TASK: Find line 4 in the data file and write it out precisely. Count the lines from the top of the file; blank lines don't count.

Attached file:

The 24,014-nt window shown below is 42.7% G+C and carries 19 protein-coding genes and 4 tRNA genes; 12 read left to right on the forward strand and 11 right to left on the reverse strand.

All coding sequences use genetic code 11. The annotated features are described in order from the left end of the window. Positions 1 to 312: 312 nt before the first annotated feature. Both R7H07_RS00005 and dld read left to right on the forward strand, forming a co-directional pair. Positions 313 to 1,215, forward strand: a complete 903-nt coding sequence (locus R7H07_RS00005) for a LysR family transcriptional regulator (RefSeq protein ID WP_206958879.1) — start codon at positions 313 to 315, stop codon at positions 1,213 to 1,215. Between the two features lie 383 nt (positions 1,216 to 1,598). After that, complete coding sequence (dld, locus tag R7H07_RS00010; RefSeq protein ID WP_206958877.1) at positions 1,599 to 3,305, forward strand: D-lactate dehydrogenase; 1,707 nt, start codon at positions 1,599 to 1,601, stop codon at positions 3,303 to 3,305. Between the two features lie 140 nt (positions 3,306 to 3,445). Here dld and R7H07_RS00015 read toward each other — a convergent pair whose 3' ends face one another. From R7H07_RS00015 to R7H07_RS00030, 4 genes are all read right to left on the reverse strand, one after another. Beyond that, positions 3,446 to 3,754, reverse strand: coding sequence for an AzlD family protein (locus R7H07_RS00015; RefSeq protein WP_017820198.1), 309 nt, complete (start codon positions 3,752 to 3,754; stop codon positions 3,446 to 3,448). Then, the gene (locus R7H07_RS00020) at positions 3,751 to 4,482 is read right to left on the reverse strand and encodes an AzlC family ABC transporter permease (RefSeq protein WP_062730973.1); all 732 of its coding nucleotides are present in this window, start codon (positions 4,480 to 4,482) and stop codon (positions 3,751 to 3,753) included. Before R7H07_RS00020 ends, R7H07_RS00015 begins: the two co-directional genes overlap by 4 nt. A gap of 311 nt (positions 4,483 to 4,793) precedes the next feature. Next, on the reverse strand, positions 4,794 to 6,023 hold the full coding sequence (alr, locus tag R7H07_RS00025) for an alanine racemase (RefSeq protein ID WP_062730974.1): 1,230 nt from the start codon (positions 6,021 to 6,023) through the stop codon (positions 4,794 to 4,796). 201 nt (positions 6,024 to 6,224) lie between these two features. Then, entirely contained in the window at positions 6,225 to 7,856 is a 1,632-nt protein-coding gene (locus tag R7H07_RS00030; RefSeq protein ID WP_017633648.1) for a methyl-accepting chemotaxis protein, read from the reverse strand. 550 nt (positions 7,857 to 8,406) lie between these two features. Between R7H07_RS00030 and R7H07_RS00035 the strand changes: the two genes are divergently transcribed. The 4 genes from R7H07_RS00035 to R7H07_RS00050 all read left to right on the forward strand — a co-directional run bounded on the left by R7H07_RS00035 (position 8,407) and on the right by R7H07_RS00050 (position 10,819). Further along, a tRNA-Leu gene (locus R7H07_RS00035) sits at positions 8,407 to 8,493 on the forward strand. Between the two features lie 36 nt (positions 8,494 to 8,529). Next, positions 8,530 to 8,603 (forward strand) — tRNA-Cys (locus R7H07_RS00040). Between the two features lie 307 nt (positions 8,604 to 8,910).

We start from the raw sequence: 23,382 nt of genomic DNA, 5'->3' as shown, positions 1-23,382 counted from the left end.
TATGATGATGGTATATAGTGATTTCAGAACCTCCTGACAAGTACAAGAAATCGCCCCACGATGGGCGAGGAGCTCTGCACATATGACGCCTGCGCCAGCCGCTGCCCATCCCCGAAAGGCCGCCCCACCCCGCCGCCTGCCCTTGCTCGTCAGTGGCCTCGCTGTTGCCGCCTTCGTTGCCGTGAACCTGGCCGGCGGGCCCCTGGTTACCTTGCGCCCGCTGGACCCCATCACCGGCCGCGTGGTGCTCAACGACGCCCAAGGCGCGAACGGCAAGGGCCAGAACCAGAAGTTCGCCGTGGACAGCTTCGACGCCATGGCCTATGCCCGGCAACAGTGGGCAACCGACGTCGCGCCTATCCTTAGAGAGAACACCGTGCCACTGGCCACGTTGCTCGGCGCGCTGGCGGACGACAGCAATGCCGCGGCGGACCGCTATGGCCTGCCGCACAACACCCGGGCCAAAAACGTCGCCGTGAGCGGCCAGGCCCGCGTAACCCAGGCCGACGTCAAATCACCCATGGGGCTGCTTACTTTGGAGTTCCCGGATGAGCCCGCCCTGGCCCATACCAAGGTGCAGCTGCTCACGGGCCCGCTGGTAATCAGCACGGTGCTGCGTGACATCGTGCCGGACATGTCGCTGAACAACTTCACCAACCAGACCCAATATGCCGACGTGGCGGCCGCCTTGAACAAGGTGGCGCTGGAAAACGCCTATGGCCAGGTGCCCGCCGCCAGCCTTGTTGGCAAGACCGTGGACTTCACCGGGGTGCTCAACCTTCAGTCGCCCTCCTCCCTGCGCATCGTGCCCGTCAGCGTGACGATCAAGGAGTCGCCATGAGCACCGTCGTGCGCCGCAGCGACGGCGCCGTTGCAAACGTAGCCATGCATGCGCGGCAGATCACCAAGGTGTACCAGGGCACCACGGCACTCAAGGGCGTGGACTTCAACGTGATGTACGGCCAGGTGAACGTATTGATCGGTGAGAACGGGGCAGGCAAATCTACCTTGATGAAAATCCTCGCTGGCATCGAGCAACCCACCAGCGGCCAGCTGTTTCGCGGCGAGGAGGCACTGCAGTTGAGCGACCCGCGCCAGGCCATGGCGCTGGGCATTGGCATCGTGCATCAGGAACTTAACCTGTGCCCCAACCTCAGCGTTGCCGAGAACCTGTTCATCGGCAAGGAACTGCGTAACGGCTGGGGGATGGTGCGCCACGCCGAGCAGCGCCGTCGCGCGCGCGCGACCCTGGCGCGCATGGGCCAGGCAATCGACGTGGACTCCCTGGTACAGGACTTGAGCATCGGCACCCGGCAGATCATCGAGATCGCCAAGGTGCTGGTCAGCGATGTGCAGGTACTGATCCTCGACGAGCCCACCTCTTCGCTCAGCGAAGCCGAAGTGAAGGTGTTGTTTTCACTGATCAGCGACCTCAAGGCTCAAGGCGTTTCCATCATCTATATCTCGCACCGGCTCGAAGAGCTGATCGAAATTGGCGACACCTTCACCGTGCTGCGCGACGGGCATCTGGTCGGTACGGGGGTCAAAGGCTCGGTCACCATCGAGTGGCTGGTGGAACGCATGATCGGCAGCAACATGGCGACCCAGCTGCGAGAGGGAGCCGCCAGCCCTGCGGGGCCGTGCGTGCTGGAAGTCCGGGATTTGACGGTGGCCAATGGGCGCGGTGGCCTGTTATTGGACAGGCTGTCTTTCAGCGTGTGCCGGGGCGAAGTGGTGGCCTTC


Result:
TATGATGATGGTATATAGTGATTTCAGAACCTCCTGACAAGTACAAGAAATCGCCCCACGATGGGCGAGGAGCTCTGCACATATGACGCCTGCGCCAGCCGCTGCCCATCCCCGAAAGGCCGCCCCACCCCGCCGCCTGCCCTTGCTCGTCAGTGGCCTCGCTGTTGCCGCCTTCGTTGCCGTGAACCTGGCCGGCGGGCCCCTGGTTACCTTGCGCCCGCTGGACCCCATCACCGGCCGCGTGGTGCTCAACGACGCCCAAGGCGCGAACGGCAAGGGCCAGAACCAGAAGTTCGCCGTGGACAGCTTCGACGCCATGGCCTATGCCCGGCAACAGTGGGCAACCGACGTCGCGCCTATCCTTAGAGAGAACACCGTGCCACTGGCCACGTTGCTCGGCGCGCTGGCGGACGACAGCAATGCCGCGGCGGACCGCTATGGCCTGCCGCACAACACCCGGGCCAAAAACGTCGCCGTGAGCGGCCAGGCCCGCGTAACCCAGGCCGACGTCAAATCACCCATGGGGCTGCTTACTTTGGAGTTCCCGGATGAGCCCGCCCTGGCCCATACCAAGGTGCAGCTGCTCACGGGCCCGCTGGTAATCAGCACGGTGCTGCGTGACATCGTGCCGGACATGTCGCTGAACAACTTCACCAACCAGACCCAATATGCCGACGTGGCGGCCGCCTTGAACAAGGTGGCGCTGGAAAACGCCTATGGCCAGGTGCCCGCCGCCAGCCTTGTTGGCAAGACCGTGGACTTCACCGGGGTGCTCAACCTTCAGTCGCCCTCCTCCCTGCGCATCGTGCCCGTCAGCGTGACGATCAAGGAGTCGCCATGAGCACCGTCGTGCGCCGCAGCGACGGCGCCGTTGCAAACGTAGCCATGCATGCGCGGCAGATCACCAAGGTGTACCAGGGCACCACGGCACTCAAGGGCGTGGACTTCAACGTGATGTACGGCCAGGTGAACGTATTGATCGGTGAGAACGGGGCAGGCAAATCTACCTTGATGAAAATCCTCGCTGGCATCGAGCAACCCACCAGCGGCCAGCTGTTTCGCGGCGAGGAGGCACTGCAGTTGAGCGACCCGCGCCAGGCCATGGCGCTGGGCATTGGCATCGTGCATCAGGAACTTAACCTGTGCCCCAACCTCAGCGTTGCCGAGAACCTGTTCATCGGCAAGGAACTGCGTAACGGCTGGGGGATGGTGCGCCACGCCGAGCAGCGCCGTCGCGCGCGCGCGACCCTGGCGCGCATGGGCCAGGCAATCGACGTGGACTCCCTGGTACAGGACTTGAGCATCGGCACCCGGCAGATCATCGAGATCGCCAAGGTGCTGGTCAGCGATGTGCAGGTACTGATCCTCGACGAGCCCACCTCTTCGCTCAGCGAAGCCGAAGTGAAGGTGTTGTTTTCACTGATCAGCGACCTCAAGGCTCAAGGCGTTTCCATCATCTATATCTCGCACCGGCTCGAAGAGCTGATCGAAATTGGCGACACCTTCACCGTGCTGCGCGACGGGCATCTGGTCGGTACGGGGGTCAAAGGCTCGGTCACCATCGAGTGGCTGGTGGAACGCATGATCGGCAGCAACATGGCGACCCAGCTGCGAGAGGGAGCCGCCAGCCCTGCGGGGCCGTGCGTGCTGGAAGTCCGGGATTTGACGGTGGCCAATGGGCGCGGTGGCCTGTTATTGGACAGGCTGTCTTTCAGCGTGTGCCGGGGCGAAGTGGTGGCCTTC